Laboratory tests have detected bisphenol A (BPA) for the first time in the umbilical cord blood of U.S. newborns. The tests identified the plastics chemical in 9 of 10 cord blood samples from babies of African American, Asian and Hispanic descent.
Commissioned by Environmental Working Group (EWG) and Rachel’s Network, the findings provide hard evidence that U.S. infants are contaminated with BPA beginning in the womb. Additional tests conducted by five laboratories in the U.S., Canada and Europe found up to 232 toxic chemicals in the 10 cord blood samples.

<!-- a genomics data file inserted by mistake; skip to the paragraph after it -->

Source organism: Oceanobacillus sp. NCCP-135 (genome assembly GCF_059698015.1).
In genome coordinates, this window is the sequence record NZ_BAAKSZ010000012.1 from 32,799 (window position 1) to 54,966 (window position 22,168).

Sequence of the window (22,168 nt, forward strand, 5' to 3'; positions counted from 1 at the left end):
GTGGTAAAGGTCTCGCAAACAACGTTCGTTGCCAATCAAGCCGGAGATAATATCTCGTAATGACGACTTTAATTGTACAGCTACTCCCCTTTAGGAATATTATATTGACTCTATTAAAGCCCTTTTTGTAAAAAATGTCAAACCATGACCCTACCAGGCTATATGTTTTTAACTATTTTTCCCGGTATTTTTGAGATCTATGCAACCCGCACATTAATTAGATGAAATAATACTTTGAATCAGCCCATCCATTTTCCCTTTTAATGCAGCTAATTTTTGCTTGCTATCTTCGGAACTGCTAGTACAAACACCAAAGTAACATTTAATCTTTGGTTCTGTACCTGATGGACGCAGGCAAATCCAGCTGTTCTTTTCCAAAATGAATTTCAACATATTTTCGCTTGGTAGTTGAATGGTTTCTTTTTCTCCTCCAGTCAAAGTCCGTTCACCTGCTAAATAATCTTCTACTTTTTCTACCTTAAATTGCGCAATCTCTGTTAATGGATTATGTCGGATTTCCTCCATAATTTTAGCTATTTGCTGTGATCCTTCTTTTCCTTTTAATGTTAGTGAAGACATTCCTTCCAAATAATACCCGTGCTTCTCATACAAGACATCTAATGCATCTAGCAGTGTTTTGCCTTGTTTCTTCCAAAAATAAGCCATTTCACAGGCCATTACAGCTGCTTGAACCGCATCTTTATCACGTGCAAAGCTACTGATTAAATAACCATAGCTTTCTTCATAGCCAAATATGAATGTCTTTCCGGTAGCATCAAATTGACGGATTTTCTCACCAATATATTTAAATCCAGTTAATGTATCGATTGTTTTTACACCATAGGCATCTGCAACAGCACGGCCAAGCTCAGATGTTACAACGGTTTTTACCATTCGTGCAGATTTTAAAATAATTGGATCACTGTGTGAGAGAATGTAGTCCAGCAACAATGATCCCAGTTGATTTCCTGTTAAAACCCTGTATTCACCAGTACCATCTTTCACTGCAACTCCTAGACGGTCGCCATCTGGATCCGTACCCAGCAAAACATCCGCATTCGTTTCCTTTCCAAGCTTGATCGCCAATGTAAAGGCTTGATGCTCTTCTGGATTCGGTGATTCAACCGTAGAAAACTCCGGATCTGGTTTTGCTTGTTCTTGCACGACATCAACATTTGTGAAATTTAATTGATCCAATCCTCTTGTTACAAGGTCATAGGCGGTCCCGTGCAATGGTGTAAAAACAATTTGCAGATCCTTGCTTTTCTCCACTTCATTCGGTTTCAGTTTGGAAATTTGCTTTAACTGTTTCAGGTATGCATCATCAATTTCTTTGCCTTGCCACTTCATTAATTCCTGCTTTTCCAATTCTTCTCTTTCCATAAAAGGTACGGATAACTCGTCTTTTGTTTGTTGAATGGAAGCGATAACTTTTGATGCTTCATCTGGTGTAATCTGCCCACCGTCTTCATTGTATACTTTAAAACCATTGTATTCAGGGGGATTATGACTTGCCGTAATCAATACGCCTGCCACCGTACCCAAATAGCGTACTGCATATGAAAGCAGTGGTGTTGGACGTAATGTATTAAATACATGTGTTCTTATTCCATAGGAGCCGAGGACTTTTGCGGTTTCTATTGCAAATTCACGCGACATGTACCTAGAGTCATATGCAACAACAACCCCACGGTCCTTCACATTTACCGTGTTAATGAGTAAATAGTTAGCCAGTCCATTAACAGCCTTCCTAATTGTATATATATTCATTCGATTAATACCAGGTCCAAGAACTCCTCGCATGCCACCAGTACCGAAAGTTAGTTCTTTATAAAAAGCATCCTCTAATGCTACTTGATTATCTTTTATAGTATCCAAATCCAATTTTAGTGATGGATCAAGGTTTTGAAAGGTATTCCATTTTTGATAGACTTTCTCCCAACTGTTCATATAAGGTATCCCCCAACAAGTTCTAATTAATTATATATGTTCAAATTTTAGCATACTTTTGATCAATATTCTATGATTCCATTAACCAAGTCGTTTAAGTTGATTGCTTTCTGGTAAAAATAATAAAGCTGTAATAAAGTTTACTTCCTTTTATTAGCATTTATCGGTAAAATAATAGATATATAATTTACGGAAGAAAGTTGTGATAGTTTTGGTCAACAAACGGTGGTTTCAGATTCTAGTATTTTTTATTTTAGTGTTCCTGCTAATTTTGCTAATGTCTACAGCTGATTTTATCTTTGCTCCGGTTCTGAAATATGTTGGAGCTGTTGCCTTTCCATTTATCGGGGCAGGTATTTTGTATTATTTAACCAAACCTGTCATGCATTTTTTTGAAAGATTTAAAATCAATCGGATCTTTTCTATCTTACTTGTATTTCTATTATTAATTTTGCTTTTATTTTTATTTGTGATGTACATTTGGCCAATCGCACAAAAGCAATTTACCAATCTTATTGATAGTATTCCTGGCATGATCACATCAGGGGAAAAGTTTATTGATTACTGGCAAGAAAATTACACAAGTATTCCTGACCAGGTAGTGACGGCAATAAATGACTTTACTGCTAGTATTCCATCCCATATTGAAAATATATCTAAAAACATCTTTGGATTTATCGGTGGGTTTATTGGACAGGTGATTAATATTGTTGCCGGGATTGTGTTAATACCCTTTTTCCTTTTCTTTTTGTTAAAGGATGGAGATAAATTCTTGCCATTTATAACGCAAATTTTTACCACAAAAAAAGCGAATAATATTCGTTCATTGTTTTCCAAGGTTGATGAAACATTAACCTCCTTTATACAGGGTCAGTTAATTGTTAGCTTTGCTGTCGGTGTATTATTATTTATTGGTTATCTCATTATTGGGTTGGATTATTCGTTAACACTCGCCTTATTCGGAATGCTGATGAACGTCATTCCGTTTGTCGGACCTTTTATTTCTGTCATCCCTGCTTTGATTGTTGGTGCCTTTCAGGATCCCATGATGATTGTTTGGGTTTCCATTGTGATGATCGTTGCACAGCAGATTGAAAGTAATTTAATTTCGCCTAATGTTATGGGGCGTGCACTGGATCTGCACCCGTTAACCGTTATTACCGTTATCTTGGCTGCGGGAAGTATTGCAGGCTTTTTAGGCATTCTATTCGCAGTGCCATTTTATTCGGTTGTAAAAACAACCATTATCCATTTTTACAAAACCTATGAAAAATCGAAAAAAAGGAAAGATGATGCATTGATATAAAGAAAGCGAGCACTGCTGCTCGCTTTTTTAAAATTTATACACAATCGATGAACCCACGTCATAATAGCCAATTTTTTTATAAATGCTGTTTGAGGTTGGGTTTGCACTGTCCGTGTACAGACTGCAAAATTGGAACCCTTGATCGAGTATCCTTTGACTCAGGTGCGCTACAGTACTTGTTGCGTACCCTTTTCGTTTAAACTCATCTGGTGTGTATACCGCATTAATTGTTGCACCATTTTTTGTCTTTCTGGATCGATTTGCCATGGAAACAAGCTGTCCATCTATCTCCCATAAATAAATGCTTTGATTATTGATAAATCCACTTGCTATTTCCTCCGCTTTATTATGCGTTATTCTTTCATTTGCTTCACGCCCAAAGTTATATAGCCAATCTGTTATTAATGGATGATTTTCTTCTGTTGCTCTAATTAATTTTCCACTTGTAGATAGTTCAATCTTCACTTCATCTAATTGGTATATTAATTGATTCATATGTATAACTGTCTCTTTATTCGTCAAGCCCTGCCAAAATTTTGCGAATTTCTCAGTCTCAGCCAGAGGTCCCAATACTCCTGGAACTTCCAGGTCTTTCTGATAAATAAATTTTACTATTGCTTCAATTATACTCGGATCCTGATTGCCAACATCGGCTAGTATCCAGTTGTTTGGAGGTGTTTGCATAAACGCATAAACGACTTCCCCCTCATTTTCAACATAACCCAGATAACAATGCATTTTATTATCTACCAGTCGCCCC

Besides BPA, substances detected for the first time in U.S. newborns included a toxic flame retardant chemical called tetrabromobisphenol A (TBBPA) that permeates computer circuit boards, synthetic fragrances (Galaxolide and Tonalide) used in common cosmetics and detergents, and perfluorobutanoic acid (PFBA, or C4), a member of the notorious Teflon chemical family used to make non-stick and grease-, stain- and water-resistant coatings for cookware, textiles, food packaging and other consumer products.